The next three states are Texas, where one gubernatorial candidate has reported raising more than $34 million; New York, with nearly $24 million raised by one candidate; and California, where three candidates have raised about $17 million.

Sarah Brune, executive director of the Illinois Campaign for Political Reform, said spending for next year’s governor’s race is already more than half the total from 2014, when Rauner was elected.

“In 2014, the entire race cost about $100 million, and here we are a year from the primary looking at $61 million in funds raised,” Brune said. “Certainly there’s no sign of it slowing down. A lot of these candidates are just getting started.”

Brune said this kind of spending could be hard for most Illinoisans to understand, especially in the context of the state’s financial problems.

“I think it’s really mind-boggling for the average person,” she said. “It’s hard to see that type of money going toward political ads and mailers when there are so many organizations in the state, including higher education, that are being totally starved for funds.”

Kent Redfield, retired professor of political science at the University of Illinois Springfield, said the 2018 governor’s race in Illinois could be historic.

“I don’t think there’s any question that in 2018, the Illinois election will be one of the most expensive races in history, and by some metrics, it could be considered the most expensive,” Redfield said. “If you look and see what the most expensive governor’s race in the country is, it will probably be Illinois.”

Redfield said that because of the amount of money being spent by both parties, it will be difficult for independent voices to be heard.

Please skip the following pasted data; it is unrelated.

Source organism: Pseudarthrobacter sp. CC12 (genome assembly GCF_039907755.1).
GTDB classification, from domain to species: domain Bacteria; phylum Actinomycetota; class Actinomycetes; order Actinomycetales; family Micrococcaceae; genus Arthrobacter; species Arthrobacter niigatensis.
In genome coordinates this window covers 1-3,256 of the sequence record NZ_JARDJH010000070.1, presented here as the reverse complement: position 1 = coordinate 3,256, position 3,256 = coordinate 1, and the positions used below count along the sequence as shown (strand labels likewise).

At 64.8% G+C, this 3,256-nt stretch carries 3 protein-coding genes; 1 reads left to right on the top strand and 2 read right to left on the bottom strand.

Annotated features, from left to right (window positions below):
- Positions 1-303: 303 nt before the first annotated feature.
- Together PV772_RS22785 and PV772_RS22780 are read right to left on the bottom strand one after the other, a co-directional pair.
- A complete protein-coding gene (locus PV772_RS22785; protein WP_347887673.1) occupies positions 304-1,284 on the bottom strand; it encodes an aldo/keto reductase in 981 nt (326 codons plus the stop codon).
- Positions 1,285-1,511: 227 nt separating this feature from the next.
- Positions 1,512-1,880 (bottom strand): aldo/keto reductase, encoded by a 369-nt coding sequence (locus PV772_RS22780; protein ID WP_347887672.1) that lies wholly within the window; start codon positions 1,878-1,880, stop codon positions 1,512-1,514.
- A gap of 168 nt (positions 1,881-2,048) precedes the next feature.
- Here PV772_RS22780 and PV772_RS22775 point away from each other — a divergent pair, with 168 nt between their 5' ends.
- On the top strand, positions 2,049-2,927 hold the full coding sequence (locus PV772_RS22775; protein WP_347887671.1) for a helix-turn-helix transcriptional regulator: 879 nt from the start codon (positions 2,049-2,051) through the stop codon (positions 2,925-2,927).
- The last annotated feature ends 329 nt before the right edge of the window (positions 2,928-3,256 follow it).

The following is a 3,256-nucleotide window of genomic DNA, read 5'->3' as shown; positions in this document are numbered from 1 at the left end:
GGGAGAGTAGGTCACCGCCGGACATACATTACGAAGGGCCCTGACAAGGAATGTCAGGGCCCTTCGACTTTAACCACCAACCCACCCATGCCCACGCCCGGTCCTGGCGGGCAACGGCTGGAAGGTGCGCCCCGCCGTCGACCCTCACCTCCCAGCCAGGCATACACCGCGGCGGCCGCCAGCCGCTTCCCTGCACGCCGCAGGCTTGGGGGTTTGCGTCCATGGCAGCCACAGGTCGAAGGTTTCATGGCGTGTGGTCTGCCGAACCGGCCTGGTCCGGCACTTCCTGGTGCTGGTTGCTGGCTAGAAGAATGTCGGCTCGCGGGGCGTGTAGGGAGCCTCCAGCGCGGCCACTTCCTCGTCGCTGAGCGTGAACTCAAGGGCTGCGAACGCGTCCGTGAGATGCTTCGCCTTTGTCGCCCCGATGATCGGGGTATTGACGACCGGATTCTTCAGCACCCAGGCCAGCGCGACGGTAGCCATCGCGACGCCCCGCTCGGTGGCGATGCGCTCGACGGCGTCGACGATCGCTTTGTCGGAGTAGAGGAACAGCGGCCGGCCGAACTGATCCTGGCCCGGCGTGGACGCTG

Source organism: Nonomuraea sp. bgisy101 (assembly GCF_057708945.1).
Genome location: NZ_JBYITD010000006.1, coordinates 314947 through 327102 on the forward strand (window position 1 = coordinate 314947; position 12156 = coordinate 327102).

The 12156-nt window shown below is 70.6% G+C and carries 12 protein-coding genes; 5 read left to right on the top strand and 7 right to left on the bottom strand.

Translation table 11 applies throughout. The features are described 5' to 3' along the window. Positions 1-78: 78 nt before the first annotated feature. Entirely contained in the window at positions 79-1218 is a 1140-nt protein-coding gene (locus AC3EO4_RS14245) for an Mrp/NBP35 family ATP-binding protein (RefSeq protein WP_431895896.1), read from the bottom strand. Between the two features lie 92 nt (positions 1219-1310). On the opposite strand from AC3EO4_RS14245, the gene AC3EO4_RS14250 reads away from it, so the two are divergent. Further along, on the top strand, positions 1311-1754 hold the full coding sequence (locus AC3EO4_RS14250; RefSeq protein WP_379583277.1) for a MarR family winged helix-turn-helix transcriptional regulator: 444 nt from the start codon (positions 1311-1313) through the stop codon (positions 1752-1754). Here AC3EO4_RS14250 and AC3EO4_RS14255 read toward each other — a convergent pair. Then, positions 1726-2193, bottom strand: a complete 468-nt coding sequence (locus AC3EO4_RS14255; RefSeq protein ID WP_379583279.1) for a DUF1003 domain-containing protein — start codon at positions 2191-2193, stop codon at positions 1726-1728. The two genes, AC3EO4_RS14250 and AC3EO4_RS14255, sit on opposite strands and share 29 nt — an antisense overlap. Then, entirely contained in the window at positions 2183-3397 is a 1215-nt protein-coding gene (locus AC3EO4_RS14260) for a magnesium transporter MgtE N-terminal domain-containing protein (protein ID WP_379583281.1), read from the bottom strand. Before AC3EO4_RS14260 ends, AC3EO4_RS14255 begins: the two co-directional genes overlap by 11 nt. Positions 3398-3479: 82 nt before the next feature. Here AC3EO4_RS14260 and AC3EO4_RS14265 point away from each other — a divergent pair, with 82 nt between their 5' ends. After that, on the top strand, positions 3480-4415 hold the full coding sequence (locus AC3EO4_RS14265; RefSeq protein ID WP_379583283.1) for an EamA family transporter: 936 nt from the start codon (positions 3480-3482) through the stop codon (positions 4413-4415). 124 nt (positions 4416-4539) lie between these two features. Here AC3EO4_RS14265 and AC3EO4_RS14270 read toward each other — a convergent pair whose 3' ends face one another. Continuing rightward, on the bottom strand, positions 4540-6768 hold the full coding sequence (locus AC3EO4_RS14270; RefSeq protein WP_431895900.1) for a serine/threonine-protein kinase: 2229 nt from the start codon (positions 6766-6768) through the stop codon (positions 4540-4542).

“Democrats are even more dependent than ever on their traditional sources of funding. The Republicans are almost entirely dependent on Governor Rauner for their money,” Redfield said. “That means that spending and decision-making is much more centralized.”

Out of the seven declared candidates, the only Republican is Rauner, a former private equity investor seeking a second four-year term. On the Democratic side so far are state Sen. Daniel Biss, D-Evanston; Robert Daiber, regional superintendent of schools for Madison County; businessman Chris Kennedy; small-business owner Alex Paterakis; Chicago Ald. Ameya Pawar; and Pritzker, a billionaire private venture capitalist who is one of Illinois’ richest men.

In 2014, Rauner invested $27 million of his own funds as part of a campaign that spent $65 million in total.

A majority of campaign spending goes into paid communication such as direct mail, internet advertisements, radio and television ads.

Just last month, Rauner launched new 30-second and 15-second television advertisements. In the ads, Rauner called out politicians who want to use “duct-tape solutions” to fix Illinois.

Brune said the campaign fundraising and spending for the governor’s race is only going to get bigger.

“This is exceptionally early. We’ve looked at gubernatorial races in other highly populated states, and none of them have as many candidates who are actively fundraising as we do,” she said. “Certainly none of their races are as expensive as ours. It’s only going to get crazier from here.”

-- Contact Brian Robbins: 782-3095, brian.robbins@sj-r.com, twitter.com/brianrobbins9.

State workers highest paid? A look at the stats